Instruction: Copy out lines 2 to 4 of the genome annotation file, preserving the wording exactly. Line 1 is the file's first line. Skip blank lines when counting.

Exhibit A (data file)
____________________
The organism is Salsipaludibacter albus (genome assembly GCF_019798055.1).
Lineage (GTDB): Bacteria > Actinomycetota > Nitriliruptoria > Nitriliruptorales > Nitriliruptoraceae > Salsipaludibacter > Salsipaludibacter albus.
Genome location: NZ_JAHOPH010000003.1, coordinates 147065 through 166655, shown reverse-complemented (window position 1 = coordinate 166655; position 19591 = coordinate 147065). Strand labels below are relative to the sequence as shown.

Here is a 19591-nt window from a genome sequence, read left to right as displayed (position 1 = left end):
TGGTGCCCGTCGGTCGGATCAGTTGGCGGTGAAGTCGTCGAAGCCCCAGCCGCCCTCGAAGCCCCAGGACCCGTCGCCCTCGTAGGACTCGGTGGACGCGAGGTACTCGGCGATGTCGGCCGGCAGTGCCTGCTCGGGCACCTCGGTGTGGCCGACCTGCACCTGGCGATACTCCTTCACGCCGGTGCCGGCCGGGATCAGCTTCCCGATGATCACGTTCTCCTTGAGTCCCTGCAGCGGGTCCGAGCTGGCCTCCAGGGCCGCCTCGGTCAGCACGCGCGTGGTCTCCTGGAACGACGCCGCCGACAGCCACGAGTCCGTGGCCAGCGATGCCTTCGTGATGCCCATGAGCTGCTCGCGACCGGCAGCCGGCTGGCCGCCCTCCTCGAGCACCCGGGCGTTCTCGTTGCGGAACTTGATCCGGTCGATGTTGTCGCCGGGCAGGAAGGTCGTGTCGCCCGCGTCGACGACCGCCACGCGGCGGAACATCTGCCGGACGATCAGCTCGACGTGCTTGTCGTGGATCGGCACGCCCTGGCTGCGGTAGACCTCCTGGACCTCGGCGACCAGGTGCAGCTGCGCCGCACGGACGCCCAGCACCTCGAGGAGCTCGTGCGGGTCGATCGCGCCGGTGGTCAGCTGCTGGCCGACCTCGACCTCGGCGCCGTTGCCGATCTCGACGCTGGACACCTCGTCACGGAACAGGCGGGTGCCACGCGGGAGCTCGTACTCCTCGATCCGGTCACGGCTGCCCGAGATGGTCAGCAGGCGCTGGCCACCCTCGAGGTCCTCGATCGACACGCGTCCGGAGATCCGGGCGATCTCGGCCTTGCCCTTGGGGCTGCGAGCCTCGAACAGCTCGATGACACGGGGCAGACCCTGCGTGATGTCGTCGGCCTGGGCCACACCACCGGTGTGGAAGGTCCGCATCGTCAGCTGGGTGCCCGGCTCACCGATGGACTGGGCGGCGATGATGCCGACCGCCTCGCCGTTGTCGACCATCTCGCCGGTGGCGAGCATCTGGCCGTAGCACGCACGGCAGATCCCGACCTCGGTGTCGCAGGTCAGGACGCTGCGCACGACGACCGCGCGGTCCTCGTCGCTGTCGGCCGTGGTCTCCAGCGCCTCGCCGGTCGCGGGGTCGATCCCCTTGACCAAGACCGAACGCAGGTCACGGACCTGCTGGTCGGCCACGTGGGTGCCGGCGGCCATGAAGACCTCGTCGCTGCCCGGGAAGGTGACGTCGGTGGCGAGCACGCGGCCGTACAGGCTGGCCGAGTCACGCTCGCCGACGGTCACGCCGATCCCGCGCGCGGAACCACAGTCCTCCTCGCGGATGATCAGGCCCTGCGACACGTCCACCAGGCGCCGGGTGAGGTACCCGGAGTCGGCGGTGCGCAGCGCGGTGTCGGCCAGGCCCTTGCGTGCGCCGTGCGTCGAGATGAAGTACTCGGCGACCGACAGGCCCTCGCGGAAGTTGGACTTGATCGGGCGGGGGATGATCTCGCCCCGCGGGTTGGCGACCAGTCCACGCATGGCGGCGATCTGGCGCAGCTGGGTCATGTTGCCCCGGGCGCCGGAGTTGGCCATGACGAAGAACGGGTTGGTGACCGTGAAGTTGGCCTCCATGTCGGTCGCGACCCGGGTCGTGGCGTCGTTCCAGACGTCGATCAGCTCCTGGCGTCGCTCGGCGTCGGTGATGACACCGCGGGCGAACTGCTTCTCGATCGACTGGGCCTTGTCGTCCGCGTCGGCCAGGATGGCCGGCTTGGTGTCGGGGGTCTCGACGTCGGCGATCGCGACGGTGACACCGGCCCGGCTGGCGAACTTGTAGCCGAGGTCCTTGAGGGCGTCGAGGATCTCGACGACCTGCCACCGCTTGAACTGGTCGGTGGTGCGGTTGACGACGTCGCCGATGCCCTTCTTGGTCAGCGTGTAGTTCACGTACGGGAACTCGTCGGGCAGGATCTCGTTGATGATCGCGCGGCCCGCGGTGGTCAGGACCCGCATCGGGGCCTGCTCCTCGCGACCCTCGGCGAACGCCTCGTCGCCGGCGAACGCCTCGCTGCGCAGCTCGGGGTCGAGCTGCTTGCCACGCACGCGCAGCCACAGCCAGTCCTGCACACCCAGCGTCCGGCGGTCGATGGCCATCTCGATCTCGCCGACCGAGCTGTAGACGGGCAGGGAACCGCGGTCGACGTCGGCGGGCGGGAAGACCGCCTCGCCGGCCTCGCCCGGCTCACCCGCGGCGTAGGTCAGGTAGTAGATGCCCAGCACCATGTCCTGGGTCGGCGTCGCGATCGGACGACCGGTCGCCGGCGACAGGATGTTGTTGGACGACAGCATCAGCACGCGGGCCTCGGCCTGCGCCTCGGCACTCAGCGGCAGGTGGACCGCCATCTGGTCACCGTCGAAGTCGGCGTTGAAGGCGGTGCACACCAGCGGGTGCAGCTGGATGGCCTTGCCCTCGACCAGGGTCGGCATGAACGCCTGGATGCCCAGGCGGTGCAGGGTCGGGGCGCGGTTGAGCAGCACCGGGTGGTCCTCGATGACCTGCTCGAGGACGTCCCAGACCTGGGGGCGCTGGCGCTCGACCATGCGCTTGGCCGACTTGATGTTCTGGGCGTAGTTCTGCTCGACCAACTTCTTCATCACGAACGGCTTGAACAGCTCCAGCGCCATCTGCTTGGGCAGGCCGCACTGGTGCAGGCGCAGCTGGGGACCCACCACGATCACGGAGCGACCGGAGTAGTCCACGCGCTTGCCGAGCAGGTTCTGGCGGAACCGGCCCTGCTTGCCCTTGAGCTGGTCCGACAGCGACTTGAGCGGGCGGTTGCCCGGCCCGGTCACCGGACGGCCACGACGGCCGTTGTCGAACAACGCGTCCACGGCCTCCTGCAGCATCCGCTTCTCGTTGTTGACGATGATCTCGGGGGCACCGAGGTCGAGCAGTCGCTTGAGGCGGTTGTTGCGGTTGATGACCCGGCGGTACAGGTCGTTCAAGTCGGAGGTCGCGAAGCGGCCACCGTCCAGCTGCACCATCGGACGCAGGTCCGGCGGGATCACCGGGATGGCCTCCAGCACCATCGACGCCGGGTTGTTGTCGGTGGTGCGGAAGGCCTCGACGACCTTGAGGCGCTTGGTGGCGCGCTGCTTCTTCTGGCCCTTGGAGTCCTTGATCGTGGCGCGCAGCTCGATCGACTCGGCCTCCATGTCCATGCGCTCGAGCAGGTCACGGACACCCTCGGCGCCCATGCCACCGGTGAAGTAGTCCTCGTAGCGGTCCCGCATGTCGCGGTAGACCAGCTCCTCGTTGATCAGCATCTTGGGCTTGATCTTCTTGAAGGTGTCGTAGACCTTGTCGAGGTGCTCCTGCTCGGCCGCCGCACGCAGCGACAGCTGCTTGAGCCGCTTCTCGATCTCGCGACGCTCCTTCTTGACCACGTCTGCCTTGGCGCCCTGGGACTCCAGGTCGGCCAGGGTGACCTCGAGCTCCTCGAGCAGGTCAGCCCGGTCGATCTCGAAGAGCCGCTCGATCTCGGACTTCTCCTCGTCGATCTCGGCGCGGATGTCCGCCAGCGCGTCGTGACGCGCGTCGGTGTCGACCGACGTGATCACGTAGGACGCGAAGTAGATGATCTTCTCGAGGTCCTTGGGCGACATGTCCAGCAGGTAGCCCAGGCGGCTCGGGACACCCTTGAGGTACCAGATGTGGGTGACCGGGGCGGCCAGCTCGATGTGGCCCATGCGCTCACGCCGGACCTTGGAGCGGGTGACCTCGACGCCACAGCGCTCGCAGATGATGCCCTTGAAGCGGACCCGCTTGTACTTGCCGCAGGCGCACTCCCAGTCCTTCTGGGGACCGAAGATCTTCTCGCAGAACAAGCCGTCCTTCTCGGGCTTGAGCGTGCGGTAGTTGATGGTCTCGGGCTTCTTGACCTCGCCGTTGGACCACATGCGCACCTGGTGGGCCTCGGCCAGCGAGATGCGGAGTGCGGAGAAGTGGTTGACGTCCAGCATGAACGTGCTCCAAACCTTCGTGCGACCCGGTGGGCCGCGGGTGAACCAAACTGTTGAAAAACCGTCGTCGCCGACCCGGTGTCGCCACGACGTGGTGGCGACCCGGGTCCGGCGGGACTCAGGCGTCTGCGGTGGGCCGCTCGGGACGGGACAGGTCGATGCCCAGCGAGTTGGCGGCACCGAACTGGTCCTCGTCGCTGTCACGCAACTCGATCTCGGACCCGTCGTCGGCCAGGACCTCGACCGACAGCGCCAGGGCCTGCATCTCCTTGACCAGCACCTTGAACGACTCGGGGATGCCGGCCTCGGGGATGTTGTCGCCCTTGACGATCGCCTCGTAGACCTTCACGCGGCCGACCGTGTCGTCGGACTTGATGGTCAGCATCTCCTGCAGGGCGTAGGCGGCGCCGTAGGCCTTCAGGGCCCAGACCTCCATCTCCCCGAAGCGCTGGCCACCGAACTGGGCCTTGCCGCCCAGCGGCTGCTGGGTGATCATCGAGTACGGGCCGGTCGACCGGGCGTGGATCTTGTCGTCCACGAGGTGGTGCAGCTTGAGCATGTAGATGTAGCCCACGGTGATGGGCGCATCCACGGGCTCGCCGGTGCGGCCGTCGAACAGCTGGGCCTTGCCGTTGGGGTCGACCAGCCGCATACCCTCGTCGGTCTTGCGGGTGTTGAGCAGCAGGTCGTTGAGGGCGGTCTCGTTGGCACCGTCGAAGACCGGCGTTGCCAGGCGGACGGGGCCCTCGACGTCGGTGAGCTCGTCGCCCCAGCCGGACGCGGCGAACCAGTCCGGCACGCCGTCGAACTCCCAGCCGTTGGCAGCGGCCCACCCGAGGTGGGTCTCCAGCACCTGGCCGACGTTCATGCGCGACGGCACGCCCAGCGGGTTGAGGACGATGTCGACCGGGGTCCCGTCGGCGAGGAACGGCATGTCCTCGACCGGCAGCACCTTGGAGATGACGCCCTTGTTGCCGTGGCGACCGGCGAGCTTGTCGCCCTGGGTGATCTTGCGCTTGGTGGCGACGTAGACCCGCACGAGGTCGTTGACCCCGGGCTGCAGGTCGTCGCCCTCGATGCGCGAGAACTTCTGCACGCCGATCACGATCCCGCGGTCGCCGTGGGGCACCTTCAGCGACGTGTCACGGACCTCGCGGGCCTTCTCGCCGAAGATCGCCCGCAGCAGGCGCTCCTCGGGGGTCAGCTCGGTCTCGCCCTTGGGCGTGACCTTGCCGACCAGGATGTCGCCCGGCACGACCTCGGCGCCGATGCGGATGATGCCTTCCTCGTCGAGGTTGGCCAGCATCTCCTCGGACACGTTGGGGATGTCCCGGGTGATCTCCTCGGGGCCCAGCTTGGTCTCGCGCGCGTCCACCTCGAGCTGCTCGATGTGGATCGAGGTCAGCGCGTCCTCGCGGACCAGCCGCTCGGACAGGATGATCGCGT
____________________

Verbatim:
Lineage (GTDB): Bacteria > Actinomycetota > Nitriliruptoria > Nitriliruptorales > Nitriliruptoraceae > Salsipaludibacter > Salsipaludibacter albus.
Genome location: NZ_JAHOPH010000003.1, coordinates 147065 through 166655, shown reverse-complemented (window position 1 = coordinate 166655; position 19591 = coordinate 147065). Strand labels below are relative to the sequence as shown.

Here is a 19591-nt window from a genome sequence, read left to right as displayed (position 1 = left end):